One of the reasons why Bryce Harper reportedly wanted to play in Philadelphia is Citizens Bank Park. Not only is the park considered a hitter’s ballpark, but Harper has played well in the friendly confines as an opposing player. The Park Factor (PF) ratings from 2018 show that “The Vault” was 12th in the majors in runs with a rating of 1.042 (with 1.000 being considered average), meaning that it was a hitter’s park, but not by as much as you may think. Where CBP shines for offensive players is in home runs where it ranks fourth in the majors with a 1.190 rating. Somewhat surprisingly, the park rates 20th in the majors in hits, with a below average rating of 0.980.
A lot has been made about Harper’s numbers when playing in Philadelphia, so let’s start there:
Nationals Park in D.C. has a higher PF in runs (1.134 vs 1.042) than does CBP, but is lower in home runs (1.173 vs 1.190) than Harper’s new park, but not by much. Citizens Bank Park is rated fourth and Nationals Park is fifth. As for overall hits, Nationals Park (1.084) ranks fourth, much higher than the 20th place ranking for Citizens Bank Park (0.980).
With that in mind, how did Harper hit in his home ballpark as a member of the Washington Nationals?
Overall, his batting average and on-base percentage were pretty close overall versus what he did against the Phillies. His slugging percentage against the Phillies at home was a decent amount higher than it was against other teams that he faced at Nationals Park. Harper homered once every 20.8 at-bats against the Phillies in D.C. and once every 17.7 at-bats against teams not calling Philadelphia their home. His total bases per game stood at 1.84 against the rest of the majors and at 1.67 against the Phillies, so while he hit more home runs against Phillies pitching in D.C., he didn’t get as many doubles and triples against them.
That might lead you to think part of the problem was that over part of his career, Harper was facing some pretty weak pitching staffs when he went up against the Phillies, so let’s see how he’s hit Phillies pitchers overall in his career.
When you compare how Harper hit against the Phillies pitching staffs over his career and compare it to how he did against the rest of Major League Baseball (see below), it turns out that the Phillies did a relatively good job against Harper, except when it comes to slugging percentage. The Phillies staffs of seasons past were pretty prolific home run servers, so the fact that Harper’s slugging percentage is higher against the Phillies than other teams he faced makes sense.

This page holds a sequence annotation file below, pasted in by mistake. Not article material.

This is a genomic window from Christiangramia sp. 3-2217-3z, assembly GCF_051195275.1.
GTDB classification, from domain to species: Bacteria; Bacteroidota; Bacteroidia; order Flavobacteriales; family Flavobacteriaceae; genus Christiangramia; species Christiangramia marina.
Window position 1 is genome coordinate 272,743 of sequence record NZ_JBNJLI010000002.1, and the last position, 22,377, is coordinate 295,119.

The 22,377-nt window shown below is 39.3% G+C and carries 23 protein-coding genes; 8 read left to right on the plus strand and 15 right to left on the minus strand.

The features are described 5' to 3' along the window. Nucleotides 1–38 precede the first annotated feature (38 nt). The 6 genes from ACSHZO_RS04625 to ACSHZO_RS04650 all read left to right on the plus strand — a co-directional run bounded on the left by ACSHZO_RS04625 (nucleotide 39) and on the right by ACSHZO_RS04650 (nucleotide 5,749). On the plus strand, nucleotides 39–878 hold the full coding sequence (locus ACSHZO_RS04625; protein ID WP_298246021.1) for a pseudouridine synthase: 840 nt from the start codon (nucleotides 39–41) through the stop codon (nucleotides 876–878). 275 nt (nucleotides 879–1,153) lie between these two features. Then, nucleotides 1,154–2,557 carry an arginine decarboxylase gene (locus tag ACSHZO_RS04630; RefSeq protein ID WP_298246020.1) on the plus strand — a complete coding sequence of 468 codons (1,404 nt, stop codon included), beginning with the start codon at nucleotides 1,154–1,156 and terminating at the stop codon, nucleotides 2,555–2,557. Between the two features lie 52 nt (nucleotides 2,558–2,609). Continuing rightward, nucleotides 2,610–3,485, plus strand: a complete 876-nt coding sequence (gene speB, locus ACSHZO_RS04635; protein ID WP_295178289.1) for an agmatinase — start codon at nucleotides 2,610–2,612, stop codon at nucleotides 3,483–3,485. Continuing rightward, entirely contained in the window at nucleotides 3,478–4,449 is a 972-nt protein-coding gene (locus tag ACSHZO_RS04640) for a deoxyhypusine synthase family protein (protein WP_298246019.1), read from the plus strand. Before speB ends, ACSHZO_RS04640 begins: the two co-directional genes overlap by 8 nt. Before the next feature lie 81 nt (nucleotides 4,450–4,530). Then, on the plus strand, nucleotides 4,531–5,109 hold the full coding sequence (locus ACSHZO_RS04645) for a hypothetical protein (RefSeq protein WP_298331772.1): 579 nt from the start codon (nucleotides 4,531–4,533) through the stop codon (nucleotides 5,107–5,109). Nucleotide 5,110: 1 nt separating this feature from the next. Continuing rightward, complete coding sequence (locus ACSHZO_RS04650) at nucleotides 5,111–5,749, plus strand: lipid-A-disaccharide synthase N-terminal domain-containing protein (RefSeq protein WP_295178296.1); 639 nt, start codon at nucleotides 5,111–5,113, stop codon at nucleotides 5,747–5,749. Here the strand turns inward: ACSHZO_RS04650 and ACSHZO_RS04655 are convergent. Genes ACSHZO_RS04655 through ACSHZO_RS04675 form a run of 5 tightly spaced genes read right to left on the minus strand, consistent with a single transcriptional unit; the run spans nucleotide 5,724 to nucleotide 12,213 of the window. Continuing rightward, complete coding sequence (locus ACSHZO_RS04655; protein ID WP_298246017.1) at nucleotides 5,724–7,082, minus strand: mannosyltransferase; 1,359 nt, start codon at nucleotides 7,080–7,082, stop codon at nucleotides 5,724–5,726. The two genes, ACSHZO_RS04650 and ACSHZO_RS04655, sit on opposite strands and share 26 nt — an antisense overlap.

So, what does all of this mean? Well, when you compare Harper’s numbers overall in D.C. and in Philadelphia, you see that his average and on-base percentage in Citizens Bank Park were actually lower than they were when he faced the Phillies in D.C., but when you combine that with the fact that the Phillies pitching actually did better against Harper than other teams, that’s not too unexpected. The difference is in the home runs. Harper’s slugging percentage against Phillies pitchers while playing in D.C. was low, but when he came to the City of Brotherly Love, he pounded the ball out at a much higher percentage.
Keep in mind that Harper hits teams other than the Phillies better than he did the Phillies, it makes sense that his average and on-base percentage should trend upward. The PF for Citizens Bank Park should also be a big help to his power numbers rather than playing half of his games in Nationals Park, which when combined with his power numbers at Citizens Bank Park will mean a bigger explosion of home runs for Harper in a Phillies uniform.
Harper averaged 26.3 home runs per season while playing with the Nationals. How many more will he hit with the Phillies? There’s no way to know for sure, especially once he gets into the latter years of his deal and his numbers show the usual decline that players face as they go on the other side of their early 30s.
Our prediction for Bryce Harper in 2019: 40-115-.255/.393/.528
By the way, in case you’re counting, Bryce Harper has 184 career home runs, meaning he would need to average 24.3 home runs in each season of his contract with the Phillies to reach the 500 home run plateau.